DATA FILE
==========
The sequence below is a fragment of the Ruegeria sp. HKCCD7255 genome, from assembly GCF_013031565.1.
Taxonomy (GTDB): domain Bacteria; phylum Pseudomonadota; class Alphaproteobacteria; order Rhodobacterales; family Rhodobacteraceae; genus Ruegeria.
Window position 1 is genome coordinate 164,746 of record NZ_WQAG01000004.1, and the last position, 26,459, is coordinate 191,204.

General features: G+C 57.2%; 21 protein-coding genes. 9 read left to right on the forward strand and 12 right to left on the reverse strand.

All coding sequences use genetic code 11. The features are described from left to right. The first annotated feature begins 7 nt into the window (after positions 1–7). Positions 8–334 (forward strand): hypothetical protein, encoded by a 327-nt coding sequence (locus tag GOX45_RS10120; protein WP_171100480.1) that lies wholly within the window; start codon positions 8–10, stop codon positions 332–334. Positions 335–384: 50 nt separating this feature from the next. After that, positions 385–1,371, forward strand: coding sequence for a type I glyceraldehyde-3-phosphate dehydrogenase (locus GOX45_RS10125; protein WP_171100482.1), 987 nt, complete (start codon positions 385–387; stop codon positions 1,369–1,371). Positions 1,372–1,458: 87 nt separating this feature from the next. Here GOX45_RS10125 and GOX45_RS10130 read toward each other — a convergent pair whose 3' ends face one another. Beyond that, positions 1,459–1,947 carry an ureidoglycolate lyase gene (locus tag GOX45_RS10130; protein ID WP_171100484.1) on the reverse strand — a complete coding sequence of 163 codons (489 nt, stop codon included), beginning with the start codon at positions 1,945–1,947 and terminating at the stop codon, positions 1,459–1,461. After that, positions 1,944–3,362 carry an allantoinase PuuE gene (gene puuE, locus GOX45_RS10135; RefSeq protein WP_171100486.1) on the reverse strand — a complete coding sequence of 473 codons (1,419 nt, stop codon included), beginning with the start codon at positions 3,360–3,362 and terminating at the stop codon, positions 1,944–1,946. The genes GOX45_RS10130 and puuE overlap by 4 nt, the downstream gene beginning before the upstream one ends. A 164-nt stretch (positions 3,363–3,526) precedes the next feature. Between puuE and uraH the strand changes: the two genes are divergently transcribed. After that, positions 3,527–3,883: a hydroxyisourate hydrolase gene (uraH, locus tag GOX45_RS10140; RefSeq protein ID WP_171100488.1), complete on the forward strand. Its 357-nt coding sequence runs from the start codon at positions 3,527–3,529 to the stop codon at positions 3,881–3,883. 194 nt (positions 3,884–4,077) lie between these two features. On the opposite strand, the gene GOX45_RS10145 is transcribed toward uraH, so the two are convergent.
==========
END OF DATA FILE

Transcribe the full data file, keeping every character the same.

The sequence below is a fragment of the Ruegeria sp. HKCCD7255 genome, from assembly GCF_013031565.1.
Taxonomy (GTDB): domain Bacteria; phylum Pseudomonadota; class Alphaproteobacteria; order Rhodobacterales; family Rhodobacteraceae; genus Ruegeria.
Window position 1 is genome coordinate 164,746 of record NZ_WQAG01000004.1, and the last position, 26,459, is coordinate 191,204.

General features: G+C 57.2%; 21 protein-coding genes. 9 read left to right on the forward strand and 12 right to left on the reverse strand.

All coding sequences use genetic code 11. The features are described from left to right. The first annotated feature begins 7 nt into the window (after positions 1–7). Positions 8–334 (forward strand): hypothetical protein, encoded by a 327-nt coding sequence (locus tag GOX45_RS10120; protein WP_171100480.1) that lies wholly within the window; start codon positions 8–10, stop codon positions 332–334. Positions 335–384: 50 nt separating this feature from the next. After that, positions 385–1,371, forward strand: coding sequence for a type I glyceraldehyde-3-phosphate dehydrogenase (locus GOX45_RS10125; protein WP_171100482.1), 987 nt, complete (start codon positions 385–387; stop codon positions 1,369–1,371). Positions 1,372–1,458: 87 nt separating this feature from the next. Here GOX45_RS10125 and GOX45_RS10130 read toward each other — a convergent pair whose 3' ends face one another. Beyond that, positions 1,459–1,947 carry an ureidoglycolate lyase gene (locus tag GOX45_RS10130; protein ID WP_171100484.1) on the reverse strand — a complete coding sequence of 163 codons (489 nt, stop codon included), beginning with the start codon at positions 1,945–1,947 and terminating at the stop codon, positions 1,459–1,461. After that, positions 1,944–3,362 carry an allantoinase PuuE gene (gene puuE, locus GOX45_RS10135; RefSeq protein WP_171100486.1) on the reverse strand — a complete coding sequence of 473 codons (1,419 nt, stop codon included), beginning with the start codon at positions 3,360–3,362 and terminating at the stop codon, positions 1,944–1,946. The genes GOX45_RS10130 and puuE overlap by 4 nt, the downstream gene beginning before the upstream one ends. A 164-nt stretch (positions 3,363–3,526) precedes the next feature. Between puuE and uraH the strand changes: the two genes are divergently transcribed. After that, positions 3,527–3,883: a hydroxyisourate hydrolase gene (uraH, locus tag GOX45_RS10140; RefSeq protein ID WP_171100488.1), complete on the forward strand. Its 357-nt coding sequence runs from the start codon at positions 3,527–3,529 to the stop codon at positions 3,881–3,883. 194 nt (positions 3,884–4,077) lie between these two features. On the opposite strand, the gene GOX45_RS10145 is transcribed toward uraH, so the two are convergent.